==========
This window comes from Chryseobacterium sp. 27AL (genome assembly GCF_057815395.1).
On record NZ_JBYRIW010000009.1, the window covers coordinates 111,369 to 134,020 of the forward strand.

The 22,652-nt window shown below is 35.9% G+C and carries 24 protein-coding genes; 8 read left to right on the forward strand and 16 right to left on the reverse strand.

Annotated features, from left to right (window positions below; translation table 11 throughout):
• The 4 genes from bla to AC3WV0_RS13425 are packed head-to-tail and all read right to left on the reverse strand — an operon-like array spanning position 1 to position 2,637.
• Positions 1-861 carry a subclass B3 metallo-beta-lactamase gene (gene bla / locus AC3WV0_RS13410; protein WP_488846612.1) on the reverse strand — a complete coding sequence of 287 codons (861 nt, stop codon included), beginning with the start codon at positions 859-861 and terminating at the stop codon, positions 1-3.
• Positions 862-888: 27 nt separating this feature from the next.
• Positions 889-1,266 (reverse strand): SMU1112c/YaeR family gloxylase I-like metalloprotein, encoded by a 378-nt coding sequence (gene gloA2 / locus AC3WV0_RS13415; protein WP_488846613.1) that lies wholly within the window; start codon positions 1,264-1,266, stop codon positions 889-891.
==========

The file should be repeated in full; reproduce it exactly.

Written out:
This window comes from Chryseobacterium sp. 27AL (genome assembly GCF_057815395.1).
On record NZ_JBYRIW010000009.1, the window covers coordinates 111,369 to 134,020 of the forward strand.

The 22,652-nt window shown below is 35.9% G+C and carries 24 protein-coding genes; 8 read left to right on the forward strand and 16 right to left on the reverse strand.

Annotated features, from left to right (window positions below; translation table 11 throughout):
• The 4 genes from bla to AC3WV0_RS13425 are packed head-to-tail and all read right to left on the reverse strand — an operon-like array spanning position 1 to position 2,637.
• Positions 1-861 carry a subclass B3 metallo-beta-lactamase gene (gene bla / locus AC3WV0_RS13410; protein WP_488846612.1) on the reverse strand — a complete coding sequence of 287 codons (861 nt, stop codon included), beginning with the start codon at positions 859-861 and terminating at the stop codon, positions 1-3.
• Positions 862-888: 27 nt separating this feature from the next.
• Positions 889-1,266 (reverse strand): SMU1112c/YaeR family gloxylase I-like metalloprotein, encoded by a 378-nt coding sequence (gene gloA2 / locus AC3WV0_RS13415; protein WP_488846613.1) that lies wholly within the window; start codon positions 1,264-1,266, stop codon positions 889-891.